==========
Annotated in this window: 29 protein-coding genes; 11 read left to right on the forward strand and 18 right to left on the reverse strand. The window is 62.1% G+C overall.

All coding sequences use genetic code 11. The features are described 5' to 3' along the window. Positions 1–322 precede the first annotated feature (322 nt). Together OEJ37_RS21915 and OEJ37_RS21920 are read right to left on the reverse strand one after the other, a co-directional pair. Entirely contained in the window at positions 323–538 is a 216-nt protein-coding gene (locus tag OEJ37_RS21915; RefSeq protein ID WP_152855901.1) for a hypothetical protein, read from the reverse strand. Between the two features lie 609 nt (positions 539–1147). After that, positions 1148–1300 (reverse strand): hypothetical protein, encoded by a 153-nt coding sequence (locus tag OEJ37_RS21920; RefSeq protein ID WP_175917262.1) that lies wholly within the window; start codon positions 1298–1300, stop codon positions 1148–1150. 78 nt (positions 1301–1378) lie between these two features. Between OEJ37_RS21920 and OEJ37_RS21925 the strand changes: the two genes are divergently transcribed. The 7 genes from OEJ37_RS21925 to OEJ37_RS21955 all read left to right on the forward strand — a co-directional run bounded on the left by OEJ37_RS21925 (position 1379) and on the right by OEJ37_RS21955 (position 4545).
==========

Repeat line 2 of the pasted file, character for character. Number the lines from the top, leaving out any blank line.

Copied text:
All coding sequences use genetic code 11. The features are described 5' to 3' along the window. Positions 1–322 precede the first annotated feature (322 nt). Together OEJ37_RS21915 and OEJ37_RS21920 are read right to left on the reverse strand one after the other, a co-directional pair. Entirely contained in the window at positions 323–538 is a 216-nt protein-coding gene (locus tag OEJ37_RS21915; RefSeq protein ID WP_152855901.1) for a hypothetical protein, read from the reverse strand. Between the two features lie 609 nt (positions 539–1147). After that, positions 1148–1300 (reverse strand): hypothetical protein, encoded by a 153-nt coding sequence (locus tag OEJ37_RS21920; RefSeq protein ID WP_175917262.1) that lies wholly within the window; start codon positions 1298–1300, stop codon positions 1148–1150. 78 nt (positions 1301–1378) lie between these two features. Between OEJ37_RS21920 and OEJ37_RS21925 the strand changes: the two genes are divergently transcribed. The 7 genes from OEJ37_RS21925 to OEJ37_RS21955 all read left to right on the forward strand — a co-directional run bounded on the left by OEJ37_RS21925 (position 1379) and on the right by OEJ37_RS21955 (position 4545).